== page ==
The resources below are an ever-growing compilation based on our own personal research. Please note that we are not receiving any kind of compensation for mentioning these organizations, companies or products- we just appreciate the work they're doing!

California Regulations

  • The California Cemetery & Funeral Bureau is the licensing and regulatory agency for all funeral establishments, funeral directors, and embalmers in the State of California.
  • California law requires funeral service providers to secure and file a certificate with the health department. Certified copies of the death certificate are issued by the registrar.
  • Generally, local ordinances or deed restrictions prohibit private burials within city limits. Check with the State Health Department and local zoning authorities for applicable laws.
  • Embalming is not required by California law, but most common carriers will require a body to be embalmed prior to shipping, and funeral homes must embalm or refrigerate within 24 hours by regulation.
  • Burial caskets are not required by California law, but there may be cemetery or mausoleum restrictions regarding caskets and outer burial containers or vaults.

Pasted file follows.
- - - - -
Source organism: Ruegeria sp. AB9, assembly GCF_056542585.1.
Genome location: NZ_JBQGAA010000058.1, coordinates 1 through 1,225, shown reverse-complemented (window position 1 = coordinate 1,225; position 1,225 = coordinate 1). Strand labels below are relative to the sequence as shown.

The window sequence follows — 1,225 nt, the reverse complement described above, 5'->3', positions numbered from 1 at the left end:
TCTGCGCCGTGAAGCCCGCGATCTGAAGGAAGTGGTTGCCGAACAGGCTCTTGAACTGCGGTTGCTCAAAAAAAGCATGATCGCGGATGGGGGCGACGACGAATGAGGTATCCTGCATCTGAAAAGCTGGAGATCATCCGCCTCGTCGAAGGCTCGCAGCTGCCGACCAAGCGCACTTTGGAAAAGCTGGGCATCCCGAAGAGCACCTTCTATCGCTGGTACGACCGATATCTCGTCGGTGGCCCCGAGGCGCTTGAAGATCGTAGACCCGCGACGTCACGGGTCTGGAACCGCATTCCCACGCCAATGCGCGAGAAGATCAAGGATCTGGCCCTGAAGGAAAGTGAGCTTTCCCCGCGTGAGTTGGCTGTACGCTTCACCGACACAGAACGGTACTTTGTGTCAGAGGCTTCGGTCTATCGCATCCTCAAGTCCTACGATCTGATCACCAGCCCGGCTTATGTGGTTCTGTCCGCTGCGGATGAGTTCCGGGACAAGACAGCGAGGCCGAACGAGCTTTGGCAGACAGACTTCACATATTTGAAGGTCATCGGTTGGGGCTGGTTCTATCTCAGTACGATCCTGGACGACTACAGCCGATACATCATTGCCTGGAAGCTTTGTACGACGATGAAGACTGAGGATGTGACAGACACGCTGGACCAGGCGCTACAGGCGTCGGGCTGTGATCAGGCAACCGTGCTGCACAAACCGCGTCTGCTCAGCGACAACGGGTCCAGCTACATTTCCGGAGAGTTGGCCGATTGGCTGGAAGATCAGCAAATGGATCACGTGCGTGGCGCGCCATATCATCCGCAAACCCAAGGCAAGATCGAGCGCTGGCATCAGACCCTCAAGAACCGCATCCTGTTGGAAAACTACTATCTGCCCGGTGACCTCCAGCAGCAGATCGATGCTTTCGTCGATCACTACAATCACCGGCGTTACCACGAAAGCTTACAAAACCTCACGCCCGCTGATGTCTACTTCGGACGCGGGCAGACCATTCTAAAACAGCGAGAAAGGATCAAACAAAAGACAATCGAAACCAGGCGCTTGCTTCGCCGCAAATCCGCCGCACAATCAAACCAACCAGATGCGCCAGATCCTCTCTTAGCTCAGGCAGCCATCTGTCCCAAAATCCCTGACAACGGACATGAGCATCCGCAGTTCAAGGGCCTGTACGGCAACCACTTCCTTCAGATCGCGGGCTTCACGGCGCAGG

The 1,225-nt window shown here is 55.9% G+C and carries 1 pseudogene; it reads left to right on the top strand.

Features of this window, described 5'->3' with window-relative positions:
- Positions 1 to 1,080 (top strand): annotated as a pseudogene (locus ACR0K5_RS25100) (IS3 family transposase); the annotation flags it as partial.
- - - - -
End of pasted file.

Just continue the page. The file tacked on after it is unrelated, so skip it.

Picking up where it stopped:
• There are also regulations around burials at sea. Please see the EPA Guidelines for Sea Burial
  • Cremation caskets are not required by California law, but some type of container such as a cardboard box or canvas pouch is usually required by crematories. Please see the Funeral Consumers Alliance FAQs about cremation.
  • The California Cemetery and Funeral Bureau consumer guide to funeral and cemetery purchases has a detailed summary of regulatory details and price list requirements for funerary services.

Home Funerals in California:


  • The use of a funeral home or funeral director is not required by law when preparing a body for disposition. You can arrange for your body, or that of a loved one, to be cared for and prepared for disposition by family and friends at home.
  • There are no preservation time requirements for home funerals, but use of dry ice is recommended if keeping the deceased at home for more than a few hours.
  • If you choose home death care in CA, you must:
    • File a completed Certificate of Death, signed by the attending physician or coroner, with the local registrar of births and deaths.
    • Obtain a Permit for Disposition from the local registrar of births and deaths. (Your local county health department may be able to help you file a Certificate of Death and/or a Permit for Disposition.)
    • Provide a casket or other suitable container.
    • Make arrangements directly with a cemetery or crematory.

San Francisco & Bay Area Resources


Bay Area End of Life Doula Resources:


The California End of Life Option Act allows certain terminally ill individuals to legally request and obtain from their physician medications to hasten their death and end their life in a humane and dignified manner.


SF Bay Area Green Burial Businesses:


SF Bay Area Funeral Organizations:


SF Bay Area Hospice Organizations:


The Willed Body Program at UCSF